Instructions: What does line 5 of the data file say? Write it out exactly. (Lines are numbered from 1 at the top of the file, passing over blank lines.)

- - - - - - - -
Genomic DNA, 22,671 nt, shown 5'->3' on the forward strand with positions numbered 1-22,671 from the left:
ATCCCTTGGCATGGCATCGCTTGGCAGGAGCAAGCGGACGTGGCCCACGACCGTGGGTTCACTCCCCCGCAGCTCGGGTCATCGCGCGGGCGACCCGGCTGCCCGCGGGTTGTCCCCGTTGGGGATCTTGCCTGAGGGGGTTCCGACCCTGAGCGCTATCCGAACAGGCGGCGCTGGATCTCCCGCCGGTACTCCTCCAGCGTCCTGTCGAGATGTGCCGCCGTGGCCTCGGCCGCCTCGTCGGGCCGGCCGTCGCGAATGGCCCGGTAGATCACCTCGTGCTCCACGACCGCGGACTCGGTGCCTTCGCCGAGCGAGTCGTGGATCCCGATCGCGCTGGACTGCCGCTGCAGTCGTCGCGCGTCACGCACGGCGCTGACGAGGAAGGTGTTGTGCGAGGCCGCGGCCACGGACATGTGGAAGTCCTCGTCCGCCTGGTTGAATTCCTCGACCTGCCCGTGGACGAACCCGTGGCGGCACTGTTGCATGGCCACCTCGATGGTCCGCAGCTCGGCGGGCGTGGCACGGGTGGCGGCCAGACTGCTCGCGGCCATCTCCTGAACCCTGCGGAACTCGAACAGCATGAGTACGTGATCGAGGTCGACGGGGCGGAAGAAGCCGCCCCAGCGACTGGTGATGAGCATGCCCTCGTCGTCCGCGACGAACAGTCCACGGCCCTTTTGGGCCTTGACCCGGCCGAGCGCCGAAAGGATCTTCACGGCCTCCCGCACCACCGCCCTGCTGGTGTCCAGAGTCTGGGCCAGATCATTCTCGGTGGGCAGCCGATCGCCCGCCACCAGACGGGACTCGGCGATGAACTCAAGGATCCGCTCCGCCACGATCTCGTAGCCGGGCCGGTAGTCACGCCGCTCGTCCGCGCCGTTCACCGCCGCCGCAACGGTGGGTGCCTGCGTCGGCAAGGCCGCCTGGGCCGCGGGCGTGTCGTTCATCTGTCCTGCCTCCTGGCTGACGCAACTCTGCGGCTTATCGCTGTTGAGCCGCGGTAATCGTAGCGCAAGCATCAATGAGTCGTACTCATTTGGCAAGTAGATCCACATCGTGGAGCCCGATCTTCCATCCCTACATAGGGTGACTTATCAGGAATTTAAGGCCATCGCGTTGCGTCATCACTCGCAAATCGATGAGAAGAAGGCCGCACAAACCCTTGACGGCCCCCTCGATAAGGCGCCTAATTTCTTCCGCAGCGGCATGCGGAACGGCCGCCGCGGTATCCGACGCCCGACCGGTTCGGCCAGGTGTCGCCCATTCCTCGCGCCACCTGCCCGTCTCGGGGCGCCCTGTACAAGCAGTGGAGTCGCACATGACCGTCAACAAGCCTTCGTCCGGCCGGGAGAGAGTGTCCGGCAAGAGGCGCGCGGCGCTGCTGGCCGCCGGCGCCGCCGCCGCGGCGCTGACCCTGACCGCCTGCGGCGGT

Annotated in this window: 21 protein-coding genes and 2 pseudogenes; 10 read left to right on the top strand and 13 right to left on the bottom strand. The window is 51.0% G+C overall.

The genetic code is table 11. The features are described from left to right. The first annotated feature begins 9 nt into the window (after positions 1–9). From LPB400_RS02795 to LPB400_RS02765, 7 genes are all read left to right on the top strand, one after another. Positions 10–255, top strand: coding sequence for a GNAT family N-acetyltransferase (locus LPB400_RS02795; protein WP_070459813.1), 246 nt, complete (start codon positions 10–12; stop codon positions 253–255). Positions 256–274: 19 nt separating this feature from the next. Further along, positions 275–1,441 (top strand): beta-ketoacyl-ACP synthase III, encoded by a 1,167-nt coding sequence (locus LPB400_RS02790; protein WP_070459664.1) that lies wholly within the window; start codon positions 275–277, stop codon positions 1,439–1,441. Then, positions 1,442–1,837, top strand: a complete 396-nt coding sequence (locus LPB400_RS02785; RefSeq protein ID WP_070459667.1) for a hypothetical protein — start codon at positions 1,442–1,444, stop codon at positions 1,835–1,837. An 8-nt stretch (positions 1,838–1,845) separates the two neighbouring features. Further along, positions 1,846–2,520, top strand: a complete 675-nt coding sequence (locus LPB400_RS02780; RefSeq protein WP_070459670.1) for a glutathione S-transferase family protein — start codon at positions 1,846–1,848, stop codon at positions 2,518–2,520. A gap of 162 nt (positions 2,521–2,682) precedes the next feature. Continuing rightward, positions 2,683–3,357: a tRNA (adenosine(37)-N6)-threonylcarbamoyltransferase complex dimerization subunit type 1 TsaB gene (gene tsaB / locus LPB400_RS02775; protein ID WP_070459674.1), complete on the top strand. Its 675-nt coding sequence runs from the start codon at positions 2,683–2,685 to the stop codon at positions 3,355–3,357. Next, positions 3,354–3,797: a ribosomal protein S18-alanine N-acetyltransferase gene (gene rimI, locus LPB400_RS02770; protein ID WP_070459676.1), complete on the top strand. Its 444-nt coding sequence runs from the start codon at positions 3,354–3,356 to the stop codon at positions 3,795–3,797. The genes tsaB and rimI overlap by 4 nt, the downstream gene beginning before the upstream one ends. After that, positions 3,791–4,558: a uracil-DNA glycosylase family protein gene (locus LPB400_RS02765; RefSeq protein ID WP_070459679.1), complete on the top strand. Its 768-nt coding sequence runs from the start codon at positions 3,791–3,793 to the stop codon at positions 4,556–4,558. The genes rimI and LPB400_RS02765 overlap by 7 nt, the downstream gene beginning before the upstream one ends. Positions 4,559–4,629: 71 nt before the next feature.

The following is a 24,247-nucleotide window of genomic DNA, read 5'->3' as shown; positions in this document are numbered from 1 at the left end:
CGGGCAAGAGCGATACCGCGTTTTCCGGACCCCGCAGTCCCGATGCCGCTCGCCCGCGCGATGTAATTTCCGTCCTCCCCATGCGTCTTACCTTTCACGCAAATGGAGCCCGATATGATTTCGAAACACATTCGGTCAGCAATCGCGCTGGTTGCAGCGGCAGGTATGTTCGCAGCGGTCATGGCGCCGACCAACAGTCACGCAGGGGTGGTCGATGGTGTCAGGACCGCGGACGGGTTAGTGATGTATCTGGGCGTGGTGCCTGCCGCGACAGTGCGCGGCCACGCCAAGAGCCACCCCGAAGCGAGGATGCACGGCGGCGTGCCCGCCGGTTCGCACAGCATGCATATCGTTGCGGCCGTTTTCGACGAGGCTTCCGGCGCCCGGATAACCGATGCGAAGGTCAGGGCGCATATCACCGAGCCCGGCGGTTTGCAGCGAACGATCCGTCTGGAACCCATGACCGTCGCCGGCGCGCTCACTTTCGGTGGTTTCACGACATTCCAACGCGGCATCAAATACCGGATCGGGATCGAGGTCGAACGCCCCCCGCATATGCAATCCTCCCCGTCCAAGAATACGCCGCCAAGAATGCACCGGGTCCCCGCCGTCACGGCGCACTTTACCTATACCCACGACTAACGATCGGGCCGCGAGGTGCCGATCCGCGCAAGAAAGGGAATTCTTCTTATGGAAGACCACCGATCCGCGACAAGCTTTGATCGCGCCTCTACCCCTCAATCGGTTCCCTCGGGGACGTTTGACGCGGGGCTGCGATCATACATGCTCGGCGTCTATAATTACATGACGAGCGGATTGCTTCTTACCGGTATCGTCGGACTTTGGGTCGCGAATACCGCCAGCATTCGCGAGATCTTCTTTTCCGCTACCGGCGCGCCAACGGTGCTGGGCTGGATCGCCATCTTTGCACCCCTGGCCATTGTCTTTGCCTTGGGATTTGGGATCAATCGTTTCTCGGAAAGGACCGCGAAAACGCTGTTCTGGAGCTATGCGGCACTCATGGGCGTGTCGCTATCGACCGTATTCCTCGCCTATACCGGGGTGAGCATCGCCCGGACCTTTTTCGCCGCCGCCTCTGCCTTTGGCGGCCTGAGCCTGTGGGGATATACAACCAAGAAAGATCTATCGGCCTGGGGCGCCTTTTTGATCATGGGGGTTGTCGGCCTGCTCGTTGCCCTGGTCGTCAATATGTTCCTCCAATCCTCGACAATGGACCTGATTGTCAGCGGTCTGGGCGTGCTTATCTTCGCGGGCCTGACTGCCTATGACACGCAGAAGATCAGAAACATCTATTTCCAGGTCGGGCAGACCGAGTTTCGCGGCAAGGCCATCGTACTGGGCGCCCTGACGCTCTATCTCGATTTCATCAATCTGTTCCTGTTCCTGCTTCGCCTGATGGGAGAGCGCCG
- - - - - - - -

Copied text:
The following is a 24,247-nucleotide window of genomic DNA, read 5'->3' as shown; positions in this document are numbered from 1 at the left end: